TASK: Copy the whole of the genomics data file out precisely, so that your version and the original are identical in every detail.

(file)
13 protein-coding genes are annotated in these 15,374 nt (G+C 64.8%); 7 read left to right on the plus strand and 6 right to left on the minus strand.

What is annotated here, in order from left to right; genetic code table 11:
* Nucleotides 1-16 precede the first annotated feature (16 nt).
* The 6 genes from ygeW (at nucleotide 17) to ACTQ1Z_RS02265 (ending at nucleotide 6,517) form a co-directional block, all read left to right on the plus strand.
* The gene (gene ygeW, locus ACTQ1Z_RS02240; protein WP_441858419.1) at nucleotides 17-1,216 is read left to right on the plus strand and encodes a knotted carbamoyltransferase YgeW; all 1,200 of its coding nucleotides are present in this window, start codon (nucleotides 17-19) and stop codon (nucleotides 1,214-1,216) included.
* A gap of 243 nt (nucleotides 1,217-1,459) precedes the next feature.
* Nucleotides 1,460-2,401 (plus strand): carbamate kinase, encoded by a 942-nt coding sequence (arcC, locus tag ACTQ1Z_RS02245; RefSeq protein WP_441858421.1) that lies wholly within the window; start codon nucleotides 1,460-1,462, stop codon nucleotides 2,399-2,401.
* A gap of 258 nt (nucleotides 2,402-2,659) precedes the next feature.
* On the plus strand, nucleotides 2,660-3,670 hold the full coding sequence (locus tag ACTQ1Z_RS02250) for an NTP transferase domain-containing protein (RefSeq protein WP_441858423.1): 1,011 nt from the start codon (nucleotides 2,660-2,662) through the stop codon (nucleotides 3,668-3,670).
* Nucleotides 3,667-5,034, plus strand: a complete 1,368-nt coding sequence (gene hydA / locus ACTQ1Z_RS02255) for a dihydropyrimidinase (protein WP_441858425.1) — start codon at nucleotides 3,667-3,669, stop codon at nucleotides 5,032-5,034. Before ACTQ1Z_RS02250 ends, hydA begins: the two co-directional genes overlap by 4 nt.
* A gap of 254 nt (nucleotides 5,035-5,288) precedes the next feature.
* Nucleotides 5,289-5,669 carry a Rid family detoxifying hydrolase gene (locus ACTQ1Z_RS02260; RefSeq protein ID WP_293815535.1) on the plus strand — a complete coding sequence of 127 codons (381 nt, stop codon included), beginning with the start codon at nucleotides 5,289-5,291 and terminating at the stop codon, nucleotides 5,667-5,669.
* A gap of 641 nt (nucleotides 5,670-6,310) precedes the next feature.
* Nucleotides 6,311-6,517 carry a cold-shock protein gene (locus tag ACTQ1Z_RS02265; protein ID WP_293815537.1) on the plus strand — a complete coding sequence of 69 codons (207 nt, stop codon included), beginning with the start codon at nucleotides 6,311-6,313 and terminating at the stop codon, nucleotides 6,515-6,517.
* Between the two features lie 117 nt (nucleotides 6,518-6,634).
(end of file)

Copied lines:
13 protein-coding genes are annotated in these 15,374 nt (G+C 64.8%); 7 read left to right on the plus strand and 6 right to left on the minus strand.

What is annotated here, in order from left to right; genetic code table 11:
* Nucleotides 1-16 precede the first annotated feature (16 nt).
* The 6 genes from ygeW (at nucleotide 17) to ACTQ1Z_RS02265 (ending at nucleotide 6,517) form a co-directional block, all read left to right on the plus strand.
* The gene (gene ygeW, locus ACTQ1Z_RS02240; protein WP_441858419.1) at nucleotides 17-1,216 is read left to right on the plus strand and encodes a knotted carbamoyltransferase YgeW; all 1,200 of its coding nucleotides are present in this window, start codon (nucleotides 17-19) and stop codon (nucleotides 1,214-1,216) included.
* A gap of 243 nt (nucleotides 1,217-1,459) precedes the next feature.
* Nucleotides 1,460-2,401 (plus strand): carbamate kinase, encoded by a 942-nt coding sequence (arcC, locus tag ACTQ1Z_RS02245; RefSeq protein WP_441858421.1) that lies wholly within the window; start codon nucleotides 1,460-1,462, stop codon nucleotides 2,399-2,401.
* A gap of 258 nt (nucleotides 2,402-2,659) precedes the next feature.
* On the plus strand, nucleotides 2,660-3,670 hold the full coding sequence (locus tag ACTQ1Z_RS02250) for an NTP transferase domain-containing protein (RefSeq protein WP_441858423.1): 1,011 nt from the start codon (nucleotides 2,660-2,662) through the stop codon (nucleotides 3,668-3,670).
* Nucleotides 3,667-5,034, plus strand: a complete 1,368-nt coding sequence (gene hydA / locus ACTQ1Z_RS02255) for a dihydropyrimidinase (protein WP_441858425.1) — start codon at nucleotides 3,667-3,669, stop codon at nucleotides 5,032-5,034. Before ACTQ1Z_RS02250 ends, hydA begins: the two co-directional genes overlap by 4 nt.
* A gap of 254 nt (nucleotides 5,035-5,288) precedes the next feature.
* Nucleotides 5,289-5,669 carry a Rid family detoxifying hydrolase gene (locus ACTQ1Z_RS02260; RefSeq protein ID WP_293815535.1) on the plus strand — a complete coding sequence of 127 codons (381 nt, stop codon included), beginning with the start codon at nucleotides 5,289-5,291 and terminating at the stop codon, nucleotides 5,667-5,669.
* A gap of 641 nt (nucleotides 5,670-6,310) precedes the next feature.
* Nucleotides 6,311-6,517 carry a cold-shock protein gene (locus tag ACTQ1Z_RS02265; protein ID WP_293815537.1) on the plus strand — a complete coding sequence of 69 codons (207 nt, stop codon included), beginning with the start codon at nucleotides 6,311-6,313 and terminating at the stop codon, nucleotides 6,515-6,517.
* Between the two features lie 117 nt (nucleotides 6,518-6,634).